(j3.2006) (SC22WG5.4674) Result of the vote on N1904

John Reid John.Reid
Fri Mar 23 06:36:21 EDT 2012


Here is the final result of the vote on N1904. The only change since 
Monday is that I have added Van's vote.

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                                       ISO/IEC JTC1/SC22/WG5 N1910

             Result of WG5 letter ballot on N1904

                         John Reid

N1908 asked this question
Please answer the following question "Is N1904 ready for forwarding to SC22 
as the DTS?" in one of these ways. 

1) Yes.
2) Yes, but I recommend the following changes. 
3) No, for the following reasons.
4) Abstain.

The numbers of answers in each category were:
0 for 1) Yes. 
1 for 2) Yes, but I recommend the following changes (Bader)
5 for 3) No, for the following reasons. 
        (Chen, Cohen, Long, Maclaren, Reid, Snyder)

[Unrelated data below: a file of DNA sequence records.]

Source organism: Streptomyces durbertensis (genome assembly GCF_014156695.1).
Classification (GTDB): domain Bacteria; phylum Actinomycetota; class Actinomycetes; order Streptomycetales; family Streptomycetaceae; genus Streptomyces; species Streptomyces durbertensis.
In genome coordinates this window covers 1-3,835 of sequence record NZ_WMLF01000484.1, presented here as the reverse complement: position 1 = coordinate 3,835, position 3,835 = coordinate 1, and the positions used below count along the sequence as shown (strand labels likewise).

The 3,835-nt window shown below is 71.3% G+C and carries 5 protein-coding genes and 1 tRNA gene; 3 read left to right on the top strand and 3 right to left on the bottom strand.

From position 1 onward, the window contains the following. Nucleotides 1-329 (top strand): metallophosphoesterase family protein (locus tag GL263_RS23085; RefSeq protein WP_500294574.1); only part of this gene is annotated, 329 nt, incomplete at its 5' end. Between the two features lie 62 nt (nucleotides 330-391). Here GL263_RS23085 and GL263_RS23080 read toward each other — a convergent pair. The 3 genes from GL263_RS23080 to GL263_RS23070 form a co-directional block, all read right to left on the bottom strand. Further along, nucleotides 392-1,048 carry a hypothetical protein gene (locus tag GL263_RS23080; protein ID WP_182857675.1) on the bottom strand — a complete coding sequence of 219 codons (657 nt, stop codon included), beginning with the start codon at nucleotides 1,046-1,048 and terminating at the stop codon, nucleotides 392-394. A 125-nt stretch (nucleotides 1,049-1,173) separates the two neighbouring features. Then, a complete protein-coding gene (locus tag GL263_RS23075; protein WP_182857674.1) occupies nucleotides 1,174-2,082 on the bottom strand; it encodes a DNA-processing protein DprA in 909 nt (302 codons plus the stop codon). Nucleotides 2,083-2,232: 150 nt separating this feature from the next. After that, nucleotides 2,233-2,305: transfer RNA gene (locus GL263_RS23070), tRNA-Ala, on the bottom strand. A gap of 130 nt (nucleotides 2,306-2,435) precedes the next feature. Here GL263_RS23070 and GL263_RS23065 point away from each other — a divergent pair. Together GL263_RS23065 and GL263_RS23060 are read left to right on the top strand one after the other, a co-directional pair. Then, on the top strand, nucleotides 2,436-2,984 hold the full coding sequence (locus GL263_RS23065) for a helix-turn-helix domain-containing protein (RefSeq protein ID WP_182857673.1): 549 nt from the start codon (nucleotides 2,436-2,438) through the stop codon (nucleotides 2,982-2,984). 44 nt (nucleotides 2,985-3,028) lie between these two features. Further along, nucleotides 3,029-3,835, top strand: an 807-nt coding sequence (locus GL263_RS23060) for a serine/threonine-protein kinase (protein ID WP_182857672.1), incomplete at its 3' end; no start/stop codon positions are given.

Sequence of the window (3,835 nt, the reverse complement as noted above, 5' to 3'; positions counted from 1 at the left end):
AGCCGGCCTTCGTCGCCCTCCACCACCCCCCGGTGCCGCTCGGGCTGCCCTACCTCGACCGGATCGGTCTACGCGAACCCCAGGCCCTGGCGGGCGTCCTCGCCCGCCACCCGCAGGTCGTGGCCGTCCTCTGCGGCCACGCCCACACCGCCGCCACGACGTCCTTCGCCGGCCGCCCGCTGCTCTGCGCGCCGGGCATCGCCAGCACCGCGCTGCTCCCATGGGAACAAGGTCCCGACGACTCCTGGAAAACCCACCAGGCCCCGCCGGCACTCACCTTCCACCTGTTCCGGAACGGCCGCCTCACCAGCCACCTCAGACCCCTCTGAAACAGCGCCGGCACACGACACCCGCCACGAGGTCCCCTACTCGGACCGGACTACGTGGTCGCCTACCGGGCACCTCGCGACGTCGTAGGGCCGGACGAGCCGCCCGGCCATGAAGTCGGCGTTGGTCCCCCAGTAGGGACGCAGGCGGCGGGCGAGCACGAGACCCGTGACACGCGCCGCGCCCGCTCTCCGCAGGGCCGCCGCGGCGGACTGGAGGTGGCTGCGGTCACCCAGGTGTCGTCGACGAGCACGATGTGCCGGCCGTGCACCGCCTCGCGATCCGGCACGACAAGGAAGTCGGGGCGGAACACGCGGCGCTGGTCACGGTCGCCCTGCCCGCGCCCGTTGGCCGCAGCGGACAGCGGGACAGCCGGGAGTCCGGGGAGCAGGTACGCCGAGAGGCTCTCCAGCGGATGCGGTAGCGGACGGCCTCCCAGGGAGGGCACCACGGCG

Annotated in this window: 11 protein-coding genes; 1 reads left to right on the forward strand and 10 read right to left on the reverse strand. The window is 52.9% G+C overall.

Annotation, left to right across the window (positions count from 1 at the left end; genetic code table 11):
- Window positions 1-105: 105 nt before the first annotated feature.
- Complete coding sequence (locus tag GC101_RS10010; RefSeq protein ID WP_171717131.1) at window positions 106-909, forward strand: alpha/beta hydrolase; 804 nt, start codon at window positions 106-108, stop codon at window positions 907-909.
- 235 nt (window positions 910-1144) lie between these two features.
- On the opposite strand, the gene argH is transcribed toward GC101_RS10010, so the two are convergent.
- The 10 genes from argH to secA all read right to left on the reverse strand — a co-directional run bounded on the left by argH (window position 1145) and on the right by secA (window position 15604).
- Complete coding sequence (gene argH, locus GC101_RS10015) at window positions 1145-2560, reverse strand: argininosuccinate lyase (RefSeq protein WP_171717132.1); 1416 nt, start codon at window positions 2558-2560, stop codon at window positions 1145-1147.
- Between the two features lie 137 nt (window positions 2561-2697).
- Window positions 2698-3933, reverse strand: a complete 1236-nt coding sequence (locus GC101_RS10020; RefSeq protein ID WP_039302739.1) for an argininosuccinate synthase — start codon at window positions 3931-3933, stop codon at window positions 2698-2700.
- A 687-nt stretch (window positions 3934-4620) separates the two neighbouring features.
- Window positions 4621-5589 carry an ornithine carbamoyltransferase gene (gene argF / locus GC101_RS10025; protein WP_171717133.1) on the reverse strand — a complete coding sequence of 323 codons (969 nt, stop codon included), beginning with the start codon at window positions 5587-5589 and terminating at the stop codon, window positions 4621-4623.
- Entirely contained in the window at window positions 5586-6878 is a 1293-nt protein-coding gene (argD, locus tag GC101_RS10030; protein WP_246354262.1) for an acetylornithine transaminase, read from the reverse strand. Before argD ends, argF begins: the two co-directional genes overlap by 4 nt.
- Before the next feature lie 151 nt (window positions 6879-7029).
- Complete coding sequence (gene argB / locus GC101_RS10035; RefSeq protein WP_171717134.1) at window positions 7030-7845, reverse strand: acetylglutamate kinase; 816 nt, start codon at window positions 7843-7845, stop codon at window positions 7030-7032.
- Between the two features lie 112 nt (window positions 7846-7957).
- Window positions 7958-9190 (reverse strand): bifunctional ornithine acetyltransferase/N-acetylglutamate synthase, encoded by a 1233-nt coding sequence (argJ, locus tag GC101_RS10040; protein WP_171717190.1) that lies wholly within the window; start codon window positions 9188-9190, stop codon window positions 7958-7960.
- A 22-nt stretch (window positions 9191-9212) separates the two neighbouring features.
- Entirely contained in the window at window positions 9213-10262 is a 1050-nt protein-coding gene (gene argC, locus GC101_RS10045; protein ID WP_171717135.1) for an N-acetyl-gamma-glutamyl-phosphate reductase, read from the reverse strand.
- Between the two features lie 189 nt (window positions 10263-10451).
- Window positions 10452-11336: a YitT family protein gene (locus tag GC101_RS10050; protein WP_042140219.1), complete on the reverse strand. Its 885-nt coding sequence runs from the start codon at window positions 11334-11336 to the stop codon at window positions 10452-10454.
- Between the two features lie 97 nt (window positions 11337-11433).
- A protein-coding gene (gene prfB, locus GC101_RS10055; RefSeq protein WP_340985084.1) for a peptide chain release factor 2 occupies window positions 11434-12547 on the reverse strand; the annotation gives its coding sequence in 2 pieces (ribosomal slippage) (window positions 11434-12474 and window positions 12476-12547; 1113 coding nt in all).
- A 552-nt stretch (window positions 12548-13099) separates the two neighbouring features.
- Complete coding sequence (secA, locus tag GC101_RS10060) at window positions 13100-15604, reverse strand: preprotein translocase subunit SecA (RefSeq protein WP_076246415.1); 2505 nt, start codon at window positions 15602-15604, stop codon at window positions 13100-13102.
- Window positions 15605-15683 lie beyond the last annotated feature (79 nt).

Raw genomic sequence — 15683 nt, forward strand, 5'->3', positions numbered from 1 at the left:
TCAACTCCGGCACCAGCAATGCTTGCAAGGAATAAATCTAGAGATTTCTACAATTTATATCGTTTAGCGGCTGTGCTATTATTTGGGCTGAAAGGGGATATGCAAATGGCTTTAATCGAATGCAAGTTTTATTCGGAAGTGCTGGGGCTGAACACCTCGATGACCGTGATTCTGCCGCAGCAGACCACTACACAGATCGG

0 for 4) Abstain. 

The ballot has failed. 

Here are the responses in detail


Reinhold Bader   2) Yes, but I recommend the following changes. 

(references are to N1904, unless indicated otherwise. Edits to clause 9 
 have been omitted).

(A) [p 9, Constraint C407a]: Based on the email discussion started by
    Tobias Burnus, I agree with John Reid's conclusion that INTENT(OUT)
    should be prohibited here.

    Edit:  In C407a, before "POINTER", insert "INTENT(OUT),"

(B) [p 10, para following C535b]: The complete paragraph appears to 
    be redundant. Its first sentence is covered by 7.2, and the 
    second sentence by the first sentence in 6.3. So either it 
    should be removed, or turned into a NOTE. 

(C) [p 25, first sentence of Example 1] Replace "array to pass to"
    by "array which can be passed to".

(D) [p 29, section 8.4, second bullet]: Change "C decriptor" to 
    "C descriptor"

(E) [p 29, NOTE 8.11]. The last sentence is perhaps a bit too vague. 
    I suggest replacing it by

    "C programmers should note that modifying C descriptors in ways that
     are inconsistent with Fortran semantics, or referencing or